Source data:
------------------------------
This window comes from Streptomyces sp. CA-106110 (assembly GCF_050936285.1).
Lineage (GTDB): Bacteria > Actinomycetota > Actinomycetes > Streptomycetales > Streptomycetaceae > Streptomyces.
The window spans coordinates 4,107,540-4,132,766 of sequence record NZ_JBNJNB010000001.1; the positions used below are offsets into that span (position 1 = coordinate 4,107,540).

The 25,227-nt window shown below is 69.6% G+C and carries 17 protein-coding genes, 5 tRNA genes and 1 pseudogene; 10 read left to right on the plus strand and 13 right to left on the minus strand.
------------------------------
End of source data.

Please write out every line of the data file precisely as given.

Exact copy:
This window comes from Streptomyces sp. CA-106110 (assembly GCF_050936285.1).
Lineage (GTDB): Bacteria > Actinomycetota > Actinomycetes > Streptomycetales > Streptomycetaceae > Streptomyces.
The window spans coordinates 4,107,540-4,132,766 of sequence record NZ_JBNJNB010000001.1; the positions used below are offsets into that span (position 1 = coordinate 4,107,540).

The 25,227-nt window shown below is 69.6% G+C and carries 17 protein-coding genes, 5 tRNA genes and 1 pseudogene; 10 read left to right on the plus strand and 13 right to left on the minus strand.